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Orthotics Are Not Biomechanics

Discussion in 'Biomechanics, Sports and Foot orthoses' started by Kevin Kirby, Nov 22, 2012.

  1. Lab Guy

    Lab Guy Well-Known Member

    Another well written and enlightening article.

    Steven
     
  2. Bruce Williams

    Bruce Williams Well-Known Member

    Kevin;
    nice article.

    It is a pity that there is not more thought put into what the primary cause of a pathology in the foot and ankle could be. I think that you and I and most others on this list will try to suss out a reason for a problem, tissue stress is one example. Biomechanics certainly plays the primary role in my thought process when trying to ascertain a potential cause of why someone has pain. This is regardless of whether they are suffering from a bunion or hammertoe deformity, or from peroneus tertius tendonitis. I have found that as my understanding of the mechanical forces acting on the lower extremity has improved, so to have my outcomes in treatment.

    Ultimately I think we are preaching to the choir here at Podiatry Arena, but it is nice occasionally to lecture and hear from someone I've never met before that my efforts were not in vain. I think you know exactly what I mean.

    Have a happy Thanksgiving to those of you who celebrated it today!
    Sincerely;
    Bruce Williams
     
  3. Bruce:

    I know what you mean. It is too bad that many podiatrists just don't see the importance of understanding biomechanics in their practices.

    Hope you and your family had a nice Thanksgiving.:drinks
     
  4. drsha

    drsha Banned

    :good:

    Yet one more example of valuable stuff that explains things in such a great light for most of us to see.

    Functional Lower Extremity Biomechanics is the core of podiatry practice, period.

    "Biomechanics is the study of the forces acting upon a biological structure".
    Kevin Kirby DPM

    What a great starting place for us all.

    Dennis
     
  5. ggm2011

    ggm2011 Member

    Great point Bruce, good stuff Kevin. :drinks
     
  6. For those that are interested, here is a clean scanned copy of my article "Orthotics Are Not Biomechanics" from the December 2012 issue of Podiatry Today magazine (Kirby KA: Orthotics Are Not Biomechanics. Podiatry Today, 25(12):66, 2012).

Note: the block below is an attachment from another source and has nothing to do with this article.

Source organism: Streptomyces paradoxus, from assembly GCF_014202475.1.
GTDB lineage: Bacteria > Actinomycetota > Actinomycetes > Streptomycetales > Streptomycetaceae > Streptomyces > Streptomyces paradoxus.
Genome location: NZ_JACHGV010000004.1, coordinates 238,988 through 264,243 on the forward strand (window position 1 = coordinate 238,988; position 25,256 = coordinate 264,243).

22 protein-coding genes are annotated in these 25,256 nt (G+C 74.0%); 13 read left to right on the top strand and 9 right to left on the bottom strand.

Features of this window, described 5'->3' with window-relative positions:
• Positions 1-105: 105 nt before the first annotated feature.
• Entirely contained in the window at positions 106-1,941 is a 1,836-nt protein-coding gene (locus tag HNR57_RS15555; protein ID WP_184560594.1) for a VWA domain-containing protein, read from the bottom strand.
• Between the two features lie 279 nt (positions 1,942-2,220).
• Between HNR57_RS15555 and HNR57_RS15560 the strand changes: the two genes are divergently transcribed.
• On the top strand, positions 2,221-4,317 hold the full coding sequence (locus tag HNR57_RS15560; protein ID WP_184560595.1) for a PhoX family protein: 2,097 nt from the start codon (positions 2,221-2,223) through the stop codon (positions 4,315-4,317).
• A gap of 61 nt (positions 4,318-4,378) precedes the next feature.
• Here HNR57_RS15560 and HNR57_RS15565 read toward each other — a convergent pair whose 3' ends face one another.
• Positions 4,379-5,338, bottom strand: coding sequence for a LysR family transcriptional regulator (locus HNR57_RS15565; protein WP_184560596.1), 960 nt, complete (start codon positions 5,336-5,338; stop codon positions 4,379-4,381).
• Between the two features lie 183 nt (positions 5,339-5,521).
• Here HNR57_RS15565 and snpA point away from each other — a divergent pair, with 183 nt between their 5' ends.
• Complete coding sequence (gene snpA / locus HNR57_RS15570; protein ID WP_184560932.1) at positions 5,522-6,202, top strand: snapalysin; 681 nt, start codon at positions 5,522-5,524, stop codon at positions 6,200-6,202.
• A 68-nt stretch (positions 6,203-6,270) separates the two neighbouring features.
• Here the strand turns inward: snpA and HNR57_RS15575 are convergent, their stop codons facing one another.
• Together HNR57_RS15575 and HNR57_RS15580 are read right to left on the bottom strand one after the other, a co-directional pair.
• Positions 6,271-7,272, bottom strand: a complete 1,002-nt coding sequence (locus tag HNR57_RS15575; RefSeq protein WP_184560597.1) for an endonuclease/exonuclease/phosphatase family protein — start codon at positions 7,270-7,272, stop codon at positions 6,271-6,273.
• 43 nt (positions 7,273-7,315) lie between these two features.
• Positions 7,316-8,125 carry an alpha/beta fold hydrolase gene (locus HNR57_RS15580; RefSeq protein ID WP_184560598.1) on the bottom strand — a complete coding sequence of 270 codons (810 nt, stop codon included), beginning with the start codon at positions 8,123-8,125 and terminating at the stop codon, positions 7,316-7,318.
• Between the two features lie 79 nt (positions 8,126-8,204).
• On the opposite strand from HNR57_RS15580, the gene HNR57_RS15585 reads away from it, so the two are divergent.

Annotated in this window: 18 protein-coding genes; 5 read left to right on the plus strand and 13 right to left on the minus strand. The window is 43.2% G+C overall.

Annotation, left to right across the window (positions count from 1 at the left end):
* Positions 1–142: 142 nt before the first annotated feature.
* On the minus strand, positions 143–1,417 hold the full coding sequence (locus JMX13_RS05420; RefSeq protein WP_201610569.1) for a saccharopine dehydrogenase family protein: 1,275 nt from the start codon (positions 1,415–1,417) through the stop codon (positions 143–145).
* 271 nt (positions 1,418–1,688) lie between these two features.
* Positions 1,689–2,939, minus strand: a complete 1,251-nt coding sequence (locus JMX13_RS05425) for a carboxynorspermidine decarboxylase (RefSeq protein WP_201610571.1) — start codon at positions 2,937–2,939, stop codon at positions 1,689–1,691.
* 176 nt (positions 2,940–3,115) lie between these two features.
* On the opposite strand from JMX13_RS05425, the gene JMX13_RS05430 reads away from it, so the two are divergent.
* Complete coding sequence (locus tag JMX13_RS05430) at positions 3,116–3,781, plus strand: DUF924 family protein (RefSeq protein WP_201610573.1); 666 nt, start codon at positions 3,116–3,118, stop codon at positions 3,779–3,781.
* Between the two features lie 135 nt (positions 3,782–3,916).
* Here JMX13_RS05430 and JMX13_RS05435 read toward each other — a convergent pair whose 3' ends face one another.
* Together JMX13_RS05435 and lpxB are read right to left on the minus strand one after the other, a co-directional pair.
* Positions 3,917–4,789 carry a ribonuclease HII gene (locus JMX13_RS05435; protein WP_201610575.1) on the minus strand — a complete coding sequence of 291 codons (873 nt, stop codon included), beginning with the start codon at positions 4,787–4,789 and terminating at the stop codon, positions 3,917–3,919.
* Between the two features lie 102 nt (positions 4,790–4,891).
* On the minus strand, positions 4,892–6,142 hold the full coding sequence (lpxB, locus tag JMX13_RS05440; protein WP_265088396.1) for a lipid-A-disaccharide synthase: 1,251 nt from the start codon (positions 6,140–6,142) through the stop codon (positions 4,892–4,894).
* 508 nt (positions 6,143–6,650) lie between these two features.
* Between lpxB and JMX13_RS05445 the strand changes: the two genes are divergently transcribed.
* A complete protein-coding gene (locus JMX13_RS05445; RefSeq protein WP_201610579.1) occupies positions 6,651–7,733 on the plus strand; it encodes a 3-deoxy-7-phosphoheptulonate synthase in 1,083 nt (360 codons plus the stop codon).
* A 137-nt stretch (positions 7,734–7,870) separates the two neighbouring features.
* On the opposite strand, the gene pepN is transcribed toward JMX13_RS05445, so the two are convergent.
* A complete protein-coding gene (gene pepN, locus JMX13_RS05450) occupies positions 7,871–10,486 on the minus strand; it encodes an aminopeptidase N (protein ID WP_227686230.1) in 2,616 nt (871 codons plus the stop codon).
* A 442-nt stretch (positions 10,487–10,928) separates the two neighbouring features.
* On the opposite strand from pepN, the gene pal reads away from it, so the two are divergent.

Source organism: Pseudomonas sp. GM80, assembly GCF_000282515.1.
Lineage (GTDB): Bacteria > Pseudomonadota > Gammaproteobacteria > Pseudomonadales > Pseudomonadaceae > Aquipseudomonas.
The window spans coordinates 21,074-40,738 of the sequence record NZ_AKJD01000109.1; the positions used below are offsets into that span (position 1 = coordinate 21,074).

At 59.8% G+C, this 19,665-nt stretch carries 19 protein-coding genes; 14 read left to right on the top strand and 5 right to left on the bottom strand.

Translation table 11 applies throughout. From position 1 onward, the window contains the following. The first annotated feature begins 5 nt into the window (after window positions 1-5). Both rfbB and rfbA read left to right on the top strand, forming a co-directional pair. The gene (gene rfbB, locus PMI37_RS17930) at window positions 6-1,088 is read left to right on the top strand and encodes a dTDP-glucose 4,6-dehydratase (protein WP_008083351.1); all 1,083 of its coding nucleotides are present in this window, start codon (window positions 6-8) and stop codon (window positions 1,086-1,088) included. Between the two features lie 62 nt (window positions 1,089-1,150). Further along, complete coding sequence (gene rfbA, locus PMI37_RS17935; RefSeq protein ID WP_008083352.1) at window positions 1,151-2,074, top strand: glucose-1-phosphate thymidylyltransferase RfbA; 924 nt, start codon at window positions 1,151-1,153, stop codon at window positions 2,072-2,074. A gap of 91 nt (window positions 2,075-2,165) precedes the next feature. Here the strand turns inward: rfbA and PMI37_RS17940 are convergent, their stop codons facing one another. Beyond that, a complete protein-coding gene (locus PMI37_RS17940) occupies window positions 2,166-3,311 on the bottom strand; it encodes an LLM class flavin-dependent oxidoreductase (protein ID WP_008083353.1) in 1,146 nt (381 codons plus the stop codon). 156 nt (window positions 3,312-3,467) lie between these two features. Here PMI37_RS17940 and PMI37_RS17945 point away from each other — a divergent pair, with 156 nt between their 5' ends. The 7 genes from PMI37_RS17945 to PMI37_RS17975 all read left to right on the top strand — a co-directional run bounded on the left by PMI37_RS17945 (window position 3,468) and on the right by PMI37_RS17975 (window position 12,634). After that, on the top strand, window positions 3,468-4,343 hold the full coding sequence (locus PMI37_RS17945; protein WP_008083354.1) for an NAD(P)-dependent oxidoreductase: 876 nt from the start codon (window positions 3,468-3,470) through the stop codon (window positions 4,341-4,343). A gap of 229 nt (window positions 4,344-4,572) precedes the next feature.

7. phil s

    phil s Active Member

    I really think more should be done at grassroots/ university level. A significant number of my fellow final year students are afraid of getting involved with patients of a more MSK nature. This initial fear I think ,long-term, turns into a flippant disregard/ avoidance attitude. This I personally feel is a shame, because lower-limb pathologies due to dysfunction is the area of podiatry most invulnerable to being taken over by other professions.
     
  8. drsha

    drsha Banned

    From the mouths of babes:

    I nominate this for "Quote of the 2012 Year".

    It's so much better extolling our common core than calling everything else "snake oil" and unproven and lacking in any logical train of thought and full of holes..................................
    when we all are peddling snake oil and remain unproven and say things that are illogical too and remain "holey" as well.

    Dennis
     
  9. Seconded. It would be a real shame if we were to lose biomechanics! However I reckon we should be cool.

    Unless someone comes up with a simplified, cookbook version, patents it, then tries to promote it among, say, chiropractors. That's always a concern.
     
  10. Ian Linane

    Ian Linane Well-Known Member

    Whilst I think that if more generalist pods could develop an approach to combining low leg, foot and ankle manual therapy with their biomechanics and orthotics skill they could really make a special place for themselves in this area of work, I can't agree that:

    "Lower-limb pathologies due to dysfunction is the area of podiatry most invulnerable to being taken over by other professions"

    I think Robert has touched on the reasons.
     
  11. ggm2011

    ggm2011 Member

    It will always be like this in the UK however, unless the universities extend the length of course to qualify. As Podiatry is quite an extensive course as it is here in the 3 or 4 years it takes. It is up to the Podiatrists to go away from where they qualify and add to that knowledge gained already. To often this gets referred to as a specialisms and for me I understand this but at the same time for me I find it gives people an excuse not to learn any of the so called specialisms and rest on their laurels.
     
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